The development of areas where creativity, experimentation and dynamism flourish is rare, and takes years to develop. It has taken twenty years or more for Shoreditch and Brick Lane to develop into the areas they are. It has been hard won, and is now something which brings economic and social success to the local community. This development promises to severely damage all of that success in a way which cannot be overturned.
The application contains the following
‘It (the proposed development) will be a new place with its own distinct scale, identity and character; it will not attempt to become a seamless part of the existing neighbourhood’
This admission demonstrates why this proposal is so wrong. It might be acceptable if the area did not already exhibit such characteristics. But one thing this area already has is scale, identity and character. This proposal will destroy much of that by its vast scale and undesired character.
The proposals incorporate buildings with 48, 46, 30 and 34 storeys.
This is a wholly new style of development for this area. If granted, how could any future applications for such developments be opposed?
The buildings in the immediate area comprise residential level and low commercial level. They will be dwarfed by buildings only suitable for the exceptional areas of the City and Canary Wharf.
Many of the streets in the immediate vicinity are conservation areas, and it makes a mockery of such conservation if there are massive blocks looming over them.
It must be the case that the shadow cast by such vast constructions will blight many areas, presumably with those buildings to the north along Bethnal Green Road and into Arnold Circus being the worst affected.
Such constructions are entirely out of character to the area.
The images I have seen show generic design with no architectural or artistic merit whatsoever.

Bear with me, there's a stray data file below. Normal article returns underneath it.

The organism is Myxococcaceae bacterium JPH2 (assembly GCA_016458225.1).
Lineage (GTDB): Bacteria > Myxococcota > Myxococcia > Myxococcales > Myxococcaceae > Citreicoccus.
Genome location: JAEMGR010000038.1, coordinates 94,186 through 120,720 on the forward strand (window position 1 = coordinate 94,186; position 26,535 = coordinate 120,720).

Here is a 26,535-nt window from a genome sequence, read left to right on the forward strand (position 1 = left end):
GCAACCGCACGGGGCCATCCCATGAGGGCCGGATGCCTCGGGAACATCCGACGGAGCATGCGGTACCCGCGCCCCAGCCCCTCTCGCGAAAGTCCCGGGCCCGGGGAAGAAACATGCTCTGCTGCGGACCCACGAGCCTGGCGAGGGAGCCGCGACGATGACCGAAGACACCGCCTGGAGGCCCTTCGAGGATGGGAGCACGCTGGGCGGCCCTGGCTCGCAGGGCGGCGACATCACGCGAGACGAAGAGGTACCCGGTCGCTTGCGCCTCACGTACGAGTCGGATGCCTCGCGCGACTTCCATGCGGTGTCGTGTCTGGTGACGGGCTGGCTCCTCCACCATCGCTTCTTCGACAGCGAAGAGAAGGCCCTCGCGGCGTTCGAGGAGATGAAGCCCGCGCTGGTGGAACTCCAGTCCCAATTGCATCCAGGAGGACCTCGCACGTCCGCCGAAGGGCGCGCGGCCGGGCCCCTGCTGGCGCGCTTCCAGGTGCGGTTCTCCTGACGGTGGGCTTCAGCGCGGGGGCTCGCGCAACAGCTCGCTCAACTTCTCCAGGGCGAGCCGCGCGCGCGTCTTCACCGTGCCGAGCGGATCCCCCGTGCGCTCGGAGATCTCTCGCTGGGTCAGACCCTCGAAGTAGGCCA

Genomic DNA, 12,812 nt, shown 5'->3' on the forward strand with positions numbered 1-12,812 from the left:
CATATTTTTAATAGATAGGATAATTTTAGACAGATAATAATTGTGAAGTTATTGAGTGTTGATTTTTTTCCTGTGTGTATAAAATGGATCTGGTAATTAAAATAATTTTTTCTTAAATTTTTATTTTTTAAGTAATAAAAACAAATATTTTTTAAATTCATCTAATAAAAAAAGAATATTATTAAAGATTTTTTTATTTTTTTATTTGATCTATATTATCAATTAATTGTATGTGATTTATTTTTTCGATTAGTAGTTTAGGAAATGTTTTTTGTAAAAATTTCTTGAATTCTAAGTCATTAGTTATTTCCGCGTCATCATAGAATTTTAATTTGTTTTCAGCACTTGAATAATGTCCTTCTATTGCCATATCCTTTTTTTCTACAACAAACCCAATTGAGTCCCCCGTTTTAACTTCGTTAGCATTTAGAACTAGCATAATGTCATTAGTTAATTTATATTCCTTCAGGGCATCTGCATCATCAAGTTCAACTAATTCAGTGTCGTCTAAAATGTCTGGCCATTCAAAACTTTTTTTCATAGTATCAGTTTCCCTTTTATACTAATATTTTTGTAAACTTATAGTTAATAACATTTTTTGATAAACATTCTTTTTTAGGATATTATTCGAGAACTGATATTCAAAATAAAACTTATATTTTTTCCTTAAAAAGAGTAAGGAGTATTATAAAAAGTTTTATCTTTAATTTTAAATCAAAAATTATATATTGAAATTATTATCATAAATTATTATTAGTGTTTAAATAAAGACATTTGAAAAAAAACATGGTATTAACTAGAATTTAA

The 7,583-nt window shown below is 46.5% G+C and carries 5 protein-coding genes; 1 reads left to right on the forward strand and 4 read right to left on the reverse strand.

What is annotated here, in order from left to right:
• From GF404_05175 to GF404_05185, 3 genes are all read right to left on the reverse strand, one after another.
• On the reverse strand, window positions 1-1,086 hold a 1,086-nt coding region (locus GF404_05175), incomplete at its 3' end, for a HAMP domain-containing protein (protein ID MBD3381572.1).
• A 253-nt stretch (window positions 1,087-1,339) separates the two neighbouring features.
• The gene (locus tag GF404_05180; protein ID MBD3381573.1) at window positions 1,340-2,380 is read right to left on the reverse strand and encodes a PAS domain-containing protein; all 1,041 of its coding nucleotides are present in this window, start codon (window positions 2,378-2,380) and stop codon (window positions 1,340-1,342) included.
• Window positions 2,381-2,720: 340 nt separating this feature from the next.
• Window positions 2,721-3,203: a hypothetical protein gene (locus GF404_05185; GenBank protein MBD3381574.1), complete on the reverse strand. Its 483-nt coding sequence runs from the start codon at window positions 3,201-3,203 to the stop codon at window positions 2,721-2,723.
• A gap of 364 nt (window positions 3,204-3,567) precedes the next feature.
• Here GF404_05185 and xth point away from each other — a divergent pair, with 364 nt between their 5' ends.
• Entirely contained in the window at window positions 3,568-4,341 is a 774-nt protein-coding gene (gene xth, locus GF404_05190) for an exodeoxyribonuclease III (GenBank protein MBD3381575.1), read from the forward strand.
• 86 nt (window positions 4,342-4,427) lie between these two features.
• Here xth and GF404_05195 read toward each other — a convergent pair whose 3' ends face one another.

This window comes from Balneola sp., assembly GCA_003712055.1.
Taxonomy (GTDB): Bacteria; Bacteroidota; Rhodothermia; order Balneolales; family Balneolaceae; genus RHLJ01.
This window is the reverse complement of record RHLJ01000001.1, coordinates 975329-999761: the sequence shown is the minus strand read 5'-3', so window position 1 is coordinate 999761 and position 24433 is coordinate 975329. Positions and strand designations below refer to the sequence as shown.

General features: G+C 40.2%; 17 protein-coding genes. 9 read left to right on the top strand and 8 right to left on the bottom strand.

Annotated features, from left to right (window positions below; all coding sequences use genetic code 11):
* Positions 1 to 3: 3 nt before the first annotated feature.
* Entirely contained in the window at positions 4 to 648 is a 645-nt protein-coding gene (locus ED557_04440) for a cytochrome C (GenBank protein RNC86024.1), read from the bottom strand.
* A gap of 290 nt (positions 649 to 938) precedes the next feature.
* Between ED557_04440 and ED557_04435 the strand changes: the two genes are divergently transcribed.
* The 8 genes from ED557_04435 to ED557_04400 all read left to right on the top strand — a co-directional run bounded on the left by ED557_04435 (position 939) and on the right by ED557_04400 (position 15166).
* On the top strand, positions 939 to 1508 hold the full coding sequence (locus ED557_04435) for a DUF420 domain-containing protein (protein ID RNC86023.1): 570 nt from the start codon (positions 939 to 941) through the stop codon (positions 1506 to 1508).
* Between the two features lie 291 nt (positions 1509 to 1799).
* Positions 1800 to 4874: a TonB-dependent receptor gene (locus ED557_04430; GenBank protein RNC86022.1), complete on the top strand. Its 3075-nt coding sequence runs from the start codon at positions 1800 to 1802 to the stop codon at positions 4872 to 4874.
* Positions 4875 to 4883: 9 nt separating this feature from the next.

They do not in any way reflect anything yet constructed in that area. They are wholly out of character with the area.
I understand that a considerable amount of 19th century brick construction is to be swept away by the building works. Everything that has happened in the last 30 years tells us that where historic construction is preserved, either by integration or addition, it adds hugely to the sense of value placed on new construction.
This is an historic site, where the railway used to terminate before the construction of Liverpool Street Station. To sweep that away entirely would be a travesty. Where such sites have disappeared this has been considered a huge error in retrospect.
New developers should be proud to pay respect to the history of the sites they are working on rather than just tramping all over them as this development seeks to do.
I believe this proposal would severely damage the economic, social and residential success of this area.
The site offers developers a unique opportunity to build on an historic site which is the centre of a rejuvenated, vibrant social, residential and commercial hub. It seems to hark back to the excesses of the 1960s brutality instead of the 21st century approach of sensitivity and cooperation which have made this area such a success.
It should be rejected.
84 Antill Road